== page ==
Yamaha: Japanese-style Music Education Using Recorders Begins at Public Primary Schools in India
In cooperation with the Delhi Board of School Education, Yamaha Corporation (below, "Yamaha") introduced Japanese-style instrumental music education using recorders for grade V students at ten public primary schools in India in April. Programs using recorders and keyboards have been offered as extra-curriculum activities at private primary schools in India since 2017, but this is the first time a program will be offered as part of public primary school classes. The program offered by Yamaha not only includes technical recorder instruction, but also incorporates groupwork and discussion within classes to cultivate mutual understanding. Preceding the start of the classes, music teacher training is being conducted with an emphasis on using a holistic learning approach. Yamaha aims to expand the program to more schools in Delhi in the future. “Introduction of Japanese-style music education in primary education in India” was adopted by MEXT as a 2022 EDU-Port Japan*1 Supported Project.
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Classes at public primary school in India
About School Project
As a comprehensive musical instruments manufacturer, Yamaha has been promoting the advantages of music and instrumental music education to music education sites around the world. In particular, Yamaha’s School Project, which it has been developing principally in emerging countries since 2015, is an initiative with the aim of popularizing activities using music and musical instruments in public education to convey the joy of music and musical instruments. To date, Yamaha has provided a total of 2,020,000 children (as of March 2023) in seven countries—Malaysia, Indonesia, Vietnam, India, Brazil, the United Arab Emirates, and Egypt—with opportunities to learn instrumental music, helping to create an environment where children can enjoy music and playing musical instruments.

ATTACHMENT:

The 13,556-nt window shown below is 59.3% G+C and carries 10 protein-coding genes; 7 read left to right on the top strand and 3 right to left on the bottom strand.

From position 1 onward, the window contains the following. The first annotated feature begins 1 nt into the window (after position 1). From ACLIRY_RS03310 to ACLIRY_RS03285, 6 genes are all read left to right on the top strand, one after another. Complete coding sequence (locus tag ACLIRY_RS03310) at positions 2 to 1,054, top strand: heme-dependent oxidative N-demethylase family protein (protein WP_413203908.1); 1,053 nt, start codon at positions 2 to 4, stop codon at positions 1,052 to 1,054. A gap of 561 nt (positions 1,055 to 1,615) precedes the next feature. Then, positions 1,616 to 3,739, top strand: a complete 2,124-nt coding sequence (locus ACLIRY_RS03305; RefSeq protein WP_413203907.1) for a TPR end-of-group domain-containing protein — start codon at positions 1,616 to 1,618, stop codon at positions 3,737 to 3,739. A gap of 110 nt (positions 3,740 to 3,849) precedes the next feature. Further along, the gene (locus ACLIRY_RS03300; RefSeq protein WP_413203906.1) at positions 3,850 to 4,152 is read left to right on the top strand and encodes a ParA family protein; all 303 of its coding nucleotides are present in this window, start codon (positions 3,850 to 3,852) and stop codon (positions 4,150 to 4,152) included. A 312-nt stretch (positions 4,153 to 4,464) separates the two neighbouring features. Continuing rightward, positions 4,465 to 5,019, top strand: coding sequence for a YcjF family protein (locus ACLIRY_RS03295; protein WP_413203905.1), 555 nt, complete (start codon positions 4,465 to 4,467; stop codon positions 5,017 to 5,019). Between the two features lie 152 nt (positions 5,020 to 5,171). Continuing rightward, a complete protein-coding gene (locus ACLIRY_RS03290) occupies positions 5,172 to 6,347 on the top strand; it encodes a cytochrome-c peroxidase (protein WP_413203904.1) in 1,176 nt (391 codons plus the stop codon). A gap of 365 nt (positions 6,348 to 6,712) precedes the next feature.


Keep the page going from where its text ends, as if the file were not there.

Through this activity, Yamaha aims to contribute to Goal 4: "Quality Education," Goal 10: “Reduced Inequalities,” Goal 16: “Peace, Justice and Strong Institutions,” and Goal 17: "Partnerships for the Goals" of the Sustainable Development Goals (SDGs), as well as to develop children's non-cognitive skills through music and instrumental music education and to formulate a business model for musical education activities tailored to the educational situation in schools around the world.
Comments from Yasuhiro Yonehara, First Secretary, Embassy of Japan in India
Walking through the streets of India, one can hear music along with the bustling of the city. In Bollywood films, actors can be seen dancing joyfully to upbeat songs. Indian people are very familiar with music, and I feel that music is an integral part of their lives. How exciting it is when Indian children pick up a recorder, an unfamiliar instrument, learn to play it and create music. I sincerely wish that this initiative, which is making this possible, will be a huge success.
*1 EDU-Port Japan is a “public-private, nationwide” initiative to introduce Japanese-style education overseas using the public-private collaborative platform, supported by Japan’s Ministry of Education, Culture, Sports, Science and Technology (MEXT).